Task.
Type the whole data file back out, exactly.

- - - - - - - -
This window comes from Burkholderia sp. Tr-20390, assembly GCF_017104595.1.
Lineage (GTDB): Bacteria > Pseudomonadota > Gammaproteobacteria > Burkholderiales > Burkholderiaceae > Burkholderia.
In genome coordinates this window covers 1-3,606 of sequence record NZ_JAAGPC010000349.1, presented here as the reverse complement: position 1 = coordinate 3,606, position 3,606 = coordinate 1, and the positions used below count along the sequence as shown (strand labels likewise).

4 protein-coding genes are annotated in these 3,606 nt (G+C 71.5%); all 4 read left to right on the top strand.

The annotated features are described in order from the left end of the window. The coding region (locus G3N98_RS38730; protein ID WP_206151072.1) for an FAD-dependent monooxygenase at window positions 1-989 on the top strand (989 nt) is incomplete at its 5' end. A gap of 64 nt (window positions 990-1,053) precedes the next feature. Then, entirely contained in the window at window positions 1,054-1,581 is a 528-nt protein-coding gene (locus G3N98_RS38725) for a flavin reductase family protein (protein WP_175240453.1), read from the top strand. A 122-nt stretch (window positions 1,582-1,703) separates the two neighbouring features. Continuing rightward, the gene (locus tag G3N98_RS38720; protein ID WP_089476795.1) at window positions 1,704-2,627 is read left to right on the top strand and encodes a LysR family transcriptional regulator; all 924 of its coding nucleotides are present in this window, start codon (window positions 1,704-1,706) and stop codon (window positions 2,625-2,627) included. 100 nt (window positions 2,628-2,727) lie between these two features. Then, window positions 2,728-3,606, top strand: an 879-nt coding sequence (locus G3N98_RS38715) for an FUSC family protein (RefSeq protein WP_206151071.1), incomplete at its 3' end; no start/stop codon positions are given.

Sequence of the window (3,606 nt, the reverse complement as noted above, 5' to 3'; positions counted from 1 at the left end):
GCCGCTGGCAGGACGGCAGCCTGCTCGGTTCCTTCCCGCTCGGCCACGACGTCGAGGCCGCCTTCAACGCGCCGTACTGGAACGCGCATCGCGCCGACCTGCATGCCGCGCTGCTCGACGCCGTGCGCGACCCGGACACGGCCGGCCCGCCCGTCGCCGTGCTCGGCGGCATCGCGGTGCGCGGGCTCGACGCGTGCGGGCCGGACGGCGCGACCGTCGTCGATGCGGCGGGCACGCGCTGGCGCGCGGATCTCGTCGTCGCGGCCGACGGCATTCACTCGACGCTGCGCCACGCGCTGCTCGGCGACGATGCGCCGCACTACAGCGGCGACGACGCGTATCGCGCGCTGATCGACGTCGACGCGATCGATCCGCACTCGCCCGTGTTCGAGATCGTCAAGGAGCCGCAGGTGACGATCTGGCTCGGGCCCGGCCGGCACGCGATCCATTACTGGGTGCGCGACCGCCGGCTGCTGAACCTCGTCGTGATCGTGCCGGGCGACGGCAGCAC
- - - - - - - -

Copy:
This window comes from Burkholderia sp. Tr-20390, assembly GCF_017104595.1.
Lineage (GTDB): Bacteria > Pseudomonadota > Gammaproteobacteria > Burkholderiales > Burkholderiaceae > Burkholderia.
In genome coordinates this window covers 1-3,606 of sequence record NZ_JAAGPC010000349.1, presented here as the reverse complement: position 1 = coordinate 3,606, position 3,606 = coordinate 1, and the positions used below count along the sequence as shown (strand labels likewise).

4 protein-coding genes are annotated in these 3,606 nt (G+C 71.5%); all 4 read left to right on the top strand.

The annotated features are described in order from the left end of the window. The coding region (locus G3N98_RS38730; protein ID WP_206151072.1) for an FAD-dependent monooxygenase at window positions 1-989 on the top strand (989 nt) is incomplete at its 5' end. A gap of 64 nt (window positions 990-1,053) precedes the next feature. Then, entirely contained in the window at window positions 1,054-1,581 is a 528-nt protein-coding gene (locus G3N98_RS38725) for a flavin reductase family protein (protein WP_175240453.1), read from the top strand. A 122-nt stretch (window positions 1,582-1,703) separates the two neighbouring features. Continuing rightward, the gene (locus tag G3N98_RS38720; protein ID WP_089476795.1) at window positions 1,704-2,627 is read left to right on the top strand and encodes a LysR family transcriptional regulator; all 924 of its coding nucleotides are present in this window, start codon (window positions 1,704-1,706) and stop codon (window positions 2,625-2,627) included. 100 nt (window positions 2,628-2,727) lie between these two features. Then, window positions 2,728-3,606, top strand: an 879-nt coding sequence (locus G3N98_RS38715) for an FUSC family protein (RefSeq protein WP_206151071.1), incomplete at its 3' end; no start/stop codon positions are given.

Sequence of the window (3,606 nt, the reverse complement as noted above, 5' to 3'; positions counted from 1 at the left end):
GCCGCTGGCAGGACGGCAGCCTGCTCGGTTCCTTCCCGCTCGGCCACGACGTCGAGGCCGCCTTCAACGCGCCGTACTGGAACGCGCATCGCGCCGACCTGCATGCCGCGCTGCTCGACGCCGTGCGCGACCCGGACACGGCCGGCCCGCCCGTCGCCGTGCTCGGCGGCATCGCGGTGCGCGGGCTCGACGCGTGCGGGCCGGACGGCGCGACCGTCGTCGATGCGGCGGGCACGCGCTGGCGCGCGGATCTCGTCGTCGCGGCCGACGGCATTCACTCGACGCTGCGCCACGCGCTGCTCGGCGACGATGCGCCGCACTACAGCGGCGACGACGCGTATCGCGCGCTGATCGACGTCGACGCGATCGATCCGCACTCGCCCGTGTTCGAGATCGTCAAGGAGCCGCAGGTGACGATCTGGCTCGGGCCCGGCCGGCACGCGATCCATTACTGGGTGCGCGACCGCCGGCTGCTGAACCTCGTCGTGATCGTGCCGGGCGACGGCAGCAC